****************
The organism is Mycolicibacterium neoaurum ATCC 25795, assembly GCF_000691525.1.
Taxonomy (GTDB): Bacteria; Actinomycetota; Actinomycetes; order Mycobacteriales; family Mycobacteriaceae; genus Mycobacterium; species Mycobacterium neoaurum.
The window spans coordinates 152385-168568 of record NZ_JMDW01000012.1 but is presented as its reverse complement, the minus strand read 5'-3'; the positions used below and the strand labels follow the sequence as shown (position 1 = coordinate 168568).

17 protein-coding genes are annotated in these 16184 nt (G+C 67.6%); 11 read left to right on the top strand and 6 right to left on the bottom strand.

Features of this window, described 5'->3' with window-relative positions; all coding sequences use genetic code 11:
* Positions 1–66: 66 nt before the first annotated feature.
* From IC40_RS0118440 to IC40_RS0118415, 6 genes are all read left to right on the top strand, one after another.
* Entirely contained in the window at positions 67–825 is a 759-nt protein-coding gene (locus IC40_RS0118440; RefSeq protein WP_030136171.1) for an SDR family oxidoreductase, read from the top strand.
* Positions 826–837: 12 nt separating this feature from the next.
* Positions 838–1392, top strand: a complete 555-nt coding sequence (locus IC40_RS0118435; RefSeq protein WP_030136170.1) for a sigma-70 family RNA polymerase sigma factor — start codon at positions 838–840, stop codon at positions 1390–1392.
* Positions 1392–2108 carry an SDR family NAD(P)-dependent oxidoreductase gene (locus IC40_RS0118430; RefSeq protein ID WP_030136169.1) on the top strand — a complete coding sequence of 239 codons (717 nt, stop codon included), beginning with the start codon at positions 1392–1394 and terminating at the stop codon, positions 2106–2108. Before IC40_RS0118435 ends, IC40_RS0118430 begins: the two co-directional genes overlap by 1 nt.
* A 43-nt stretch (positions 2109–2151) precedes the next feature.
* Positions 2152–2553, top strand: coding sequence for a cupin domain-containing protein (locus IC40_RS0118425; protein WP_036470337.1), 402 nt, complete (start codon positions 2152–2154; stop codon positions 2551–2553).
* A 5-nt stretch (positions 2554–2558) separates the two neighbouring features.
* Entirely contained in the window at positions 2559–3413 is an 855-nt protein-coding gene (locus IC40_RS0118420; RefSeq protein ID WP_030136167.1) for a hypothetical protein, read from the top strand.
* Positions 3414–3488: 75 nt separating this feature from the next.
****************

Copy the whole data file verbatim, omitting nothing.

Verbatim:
The organism is Mycolicibacterium neoaurum ATCC 25795, assembly GCF_000691525.1.
Taxonomy (GTDB): Bacteria; Actinomycetota; Actinomycetes; order Mycobacteriales; family Mycobacteriaceae; genus Mycobacterium; species Mycobacterium neoaurum.
The window spans coordinates 152385-168568 of record NZ_JMDW01000012.1 but is presented as its reverse complement, the minus strand read 5'-3'; the positions used below and the strand labels follow the sequence as shown (position 1 = coordinate 168568).

17 protein-coding genes are annotated in these 16184 nt (G+C 67.6%); 11 read left to right on the top strand and 6 right to left on the bottom strand.

Features of this window, described 5'->3' with window-relative positions; all coding sequences use genetic code 11:
* Positions 1–66: 66 nt before the first annotated feature.
* From IC40_RS0118440 to IC40_RS0118415, 6 genes are all read left to right on the top strand, one after another.
* Entirely contained in the window at positions 67–825 is a 759-nt protein-coding gene (locus IC40_RS0118440; RefSeq protein WP_030136171.1) for an SDR family oxidoreductase, read from the top strand.
* Positions 826–837: 12 nt separating this feature from the next.
* Positions 838–1392, top strand: a complete 555-nt coding sequence (locus IC40_RS0118435; RefSeq protein WP_030136170.1) for a sigma-70 family RNA polymerase sigma factor — start codon at positions 838–840, stop codon at positions 1390–1392.
* Positions 1392–2108 carry an SDR family NAD(P)-dependent oxidoreductase gene (locus IC40_RS0118430; RefSeq protein ID WP_030136169.1) on the top strand — a complete coding sequence of 239 codons (717 nt, stop codon included), beginning with the start codon at positions 1392–1394 and terminating at the stop codon, positions 2106–2108. Before IC40_RS0118435 ends, IC40_RS0118430 begins: the two co-directional genes overlap by 1 nt.
* A 43-nt stretch (positions 2109–2151) precedes the next feature.
* Positions 2152–2553, top strand: coding sequence for a cupin domain-containing protein (locus IC40_RS0118425; protein WP_036470337.1), 402 nt, complete (start codon positions 2152–2154; stop codon positions 2551–2553).
* A 5-nt stretch (positions 2554–2558) separates the two neighbouring features.
* Entirely contained in the window at positions 2559–3413 is an 855-nt protein-coding gene (locus IC40_RS0118420; RefSeq protein ID WP_030136167.1) for a hypothetical protein, read from the top strand.
* Positions 3414–3488: 75 nt separating this feature from the next.